Attention neat freaks and those who want to take more control of their financial lives: the Vernal Equinox, when the sun shines directly on the equator and the length of night and day are nearly equal, kicks off one of my favorite times of the year: spring cleaning for your money! Now that you have waded through a myriad of documents for tax season, it is an ideal time to clean out your files. Here is what you need to know:
Bank statements: Generally speaking, you only need to keep bank statements for one year, BUT if you think that you may be applying for Medicaid, many states require that you show five year’s worth of bank statements. Also, hold onto records that are related to your taxes, business expenses, home improvements, mortgage payments and major purchases for as long as you need them.
Credit card bills: Unless you need to reference something for tax or business purposes, or for proof of purchase for a specific item, you can shred credit card statements after 45 days. Like the bank statements, hang on to those statements that you may need for your taxes, as proof of purchase or for insurance.
Tax returns/supporting documents: Despite being able to amend your tax returns going back three years, the IRS has seven years to audit your returns if the agency suspects you made a mistake and up to six years if you likely underreported your gross income by 25 percent or more. As a result, you need to hold on to your returns and all supporting documents for seven years. If you work with a tax preparer, ask for a copy of your return on CD—it will save some space in your file cabinets.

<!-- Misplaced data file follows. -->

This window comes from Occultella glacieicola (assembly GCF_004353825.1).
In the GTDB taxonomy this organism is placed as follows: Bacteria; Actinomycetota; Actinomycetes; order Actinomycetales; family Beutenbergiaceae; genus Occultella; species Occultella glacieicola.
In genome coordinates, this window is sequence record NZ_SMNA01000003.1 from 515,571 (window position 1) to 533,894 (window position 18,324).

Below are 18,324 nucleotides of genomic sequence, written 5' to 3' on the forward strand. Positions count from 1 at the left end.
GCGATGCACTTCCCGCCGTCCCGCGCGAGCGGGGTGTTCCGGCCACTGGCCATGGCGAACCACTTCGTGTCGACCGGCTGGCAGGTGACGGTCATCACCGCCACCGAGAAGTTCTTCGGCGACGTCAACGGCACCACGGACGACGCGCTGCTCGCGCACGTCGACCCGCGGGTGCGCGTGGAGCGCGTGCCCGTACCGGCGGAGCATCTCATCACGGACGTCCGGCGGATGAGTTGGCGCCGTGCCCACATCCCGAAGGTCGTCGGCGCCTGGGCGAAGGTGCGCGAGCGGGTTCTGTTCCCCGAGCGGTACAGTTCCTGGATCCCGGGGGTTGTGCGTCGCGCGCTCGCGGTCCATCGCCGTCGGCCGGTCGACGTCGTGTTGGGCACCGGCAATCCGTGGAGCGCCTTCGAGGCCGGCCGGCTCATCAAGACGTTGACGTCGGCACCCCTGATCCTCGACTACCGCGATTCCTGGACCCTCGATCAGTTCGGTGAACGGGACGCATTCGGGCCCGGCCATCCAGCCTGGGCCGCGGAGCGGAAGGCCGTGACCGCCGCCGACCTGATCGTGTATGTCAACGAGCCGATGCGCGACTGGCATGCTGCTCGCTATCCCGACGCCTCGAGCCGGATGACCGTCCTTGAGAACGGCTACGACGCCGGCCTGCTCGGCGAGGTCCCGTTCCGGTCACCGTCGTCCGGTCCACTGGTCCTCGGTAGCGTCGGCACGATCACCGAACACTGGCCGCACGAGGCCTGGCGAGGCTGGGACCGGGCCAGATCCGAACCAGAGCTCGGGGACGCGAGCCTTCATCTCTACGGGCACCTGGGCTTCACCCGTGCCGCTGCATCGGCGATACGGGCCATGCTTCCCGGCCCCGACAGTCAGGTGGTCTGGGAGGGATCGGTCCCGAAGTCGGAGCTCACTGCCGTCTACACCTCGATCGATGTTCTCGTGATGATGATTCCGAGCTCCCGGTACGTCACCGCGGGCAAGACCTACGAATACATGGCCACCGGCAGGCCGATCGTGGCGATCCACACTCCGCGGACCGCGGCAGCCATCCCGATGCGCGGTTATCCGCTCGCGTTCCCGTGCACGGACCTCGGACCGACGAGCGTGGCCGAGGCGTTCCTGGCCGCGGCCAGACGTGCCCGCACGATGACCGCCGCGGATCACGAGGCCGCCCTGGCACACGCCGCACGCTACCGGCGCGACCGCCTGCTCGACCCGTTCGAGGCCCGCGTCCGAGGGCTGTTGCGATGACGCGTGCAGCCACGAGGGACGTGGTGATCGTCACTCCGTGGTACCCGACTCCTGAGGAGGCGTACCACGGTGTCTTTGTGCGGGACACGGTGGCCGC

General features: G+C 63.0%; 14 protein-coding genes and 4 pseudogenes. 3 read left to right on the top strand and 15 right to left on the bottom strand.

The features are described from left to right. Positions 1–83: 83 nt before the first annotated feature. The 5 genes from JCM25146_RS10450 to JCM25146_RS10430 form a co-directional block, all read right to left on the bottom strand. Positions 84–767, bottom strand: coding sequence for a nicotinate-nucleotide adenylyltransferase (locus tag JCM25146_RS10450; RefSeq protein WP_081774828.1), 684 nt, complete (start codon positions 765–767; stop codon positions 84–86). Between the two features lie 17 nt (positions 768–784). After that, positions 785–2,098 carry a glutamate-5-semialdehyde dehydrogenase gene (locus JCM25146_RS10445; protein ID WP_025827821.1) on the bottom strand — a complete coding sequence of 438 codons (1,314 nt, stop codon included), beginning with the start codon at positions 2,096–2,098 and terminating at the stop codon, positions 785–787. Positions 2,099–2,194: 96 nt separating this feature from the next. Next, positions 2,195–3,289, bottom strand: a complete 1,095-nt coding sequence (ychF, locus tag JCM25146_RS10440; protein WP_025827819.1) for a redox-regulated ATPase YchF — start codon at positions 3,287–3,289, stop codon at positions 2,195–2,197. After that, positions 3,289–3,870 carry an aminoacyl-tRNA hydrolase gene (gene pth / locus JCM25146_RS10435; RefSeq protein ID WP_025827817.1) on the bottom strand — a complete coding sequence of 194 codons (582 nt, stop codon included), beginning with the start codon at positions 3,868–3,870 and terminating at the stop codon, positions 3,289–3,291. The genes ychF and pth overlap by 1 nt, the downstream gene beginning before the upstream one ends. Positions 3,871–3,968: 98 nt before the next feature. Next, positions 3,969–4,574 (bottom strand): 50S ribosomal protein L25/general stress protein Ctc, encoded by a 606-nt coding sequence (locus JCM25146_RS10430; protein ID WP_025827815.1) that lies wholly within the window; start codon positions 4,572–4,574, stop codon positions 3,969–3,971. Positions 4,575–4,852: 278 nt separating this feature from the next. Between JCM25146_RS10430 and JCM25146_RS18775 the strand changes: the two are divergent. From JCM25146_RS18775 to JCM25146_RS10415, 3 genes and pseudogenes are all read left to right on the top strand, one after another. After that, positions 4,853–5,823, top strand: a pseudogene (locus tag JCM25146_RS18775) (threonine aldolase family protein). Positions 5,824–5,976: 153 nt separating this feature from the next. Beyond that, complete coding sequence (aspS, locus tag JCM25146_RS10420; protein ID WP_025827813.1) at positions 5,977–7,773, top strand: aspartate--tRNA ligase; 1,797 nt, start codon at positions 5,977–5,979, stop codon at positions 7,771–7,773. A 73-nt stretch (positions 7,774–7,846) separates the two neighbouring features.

Medical Records: Given how hard it is to deal with health insurance companies, you should keep medical records for at least a year, though some suggest keeping records for five years from the time treatment for the symptoms ended. Retain information about prescription information, specific medical histories, health insurance information and contact information for your physician.
Utility and phone bills: Shred them after you have paid them, unless they contain tax-deductible expenses.
Taxes: If you received a tax refund of more than $1,000, your first task is to adjust your withholding. Remember, a refund is the return of a year long, interest-free loan that you extended to Uncle Sam, so let’s not do that again! If you need help determining the proper withholding amount, the IRS has a nifty calculator: http://apps.irs.gov/app/withholdingcalculator/.
Once you adjust, you will have more money in each paycheck. It is critical that you capture this extra amount and save it. The easiest way to do so is to boost your retirement contributions into your employer-sponsored plan or to establish an automatic monthly draft from your checking or savings accounts into a traditional or Roth IRA.
Home Maintenance: Make sure that your property/casualty insurance is up to date and make a list of maintenance items that you need to address, especially those that may have occurred as a result of winter conditions.
If you are ready to tackle some larger projects, prioritize them by choosing those that add the most value to your home. According to Remodeling Magazine’s 2016 Cost vs. Value Report, “many of the biggest percentage gains were for higher-dollar ‘upscale’ projects.” Don’t fret if you don’t have big bucks available, because the report also found that replacement jobs—such as door, window, and siding projects—generated a higher return than remodeling projects.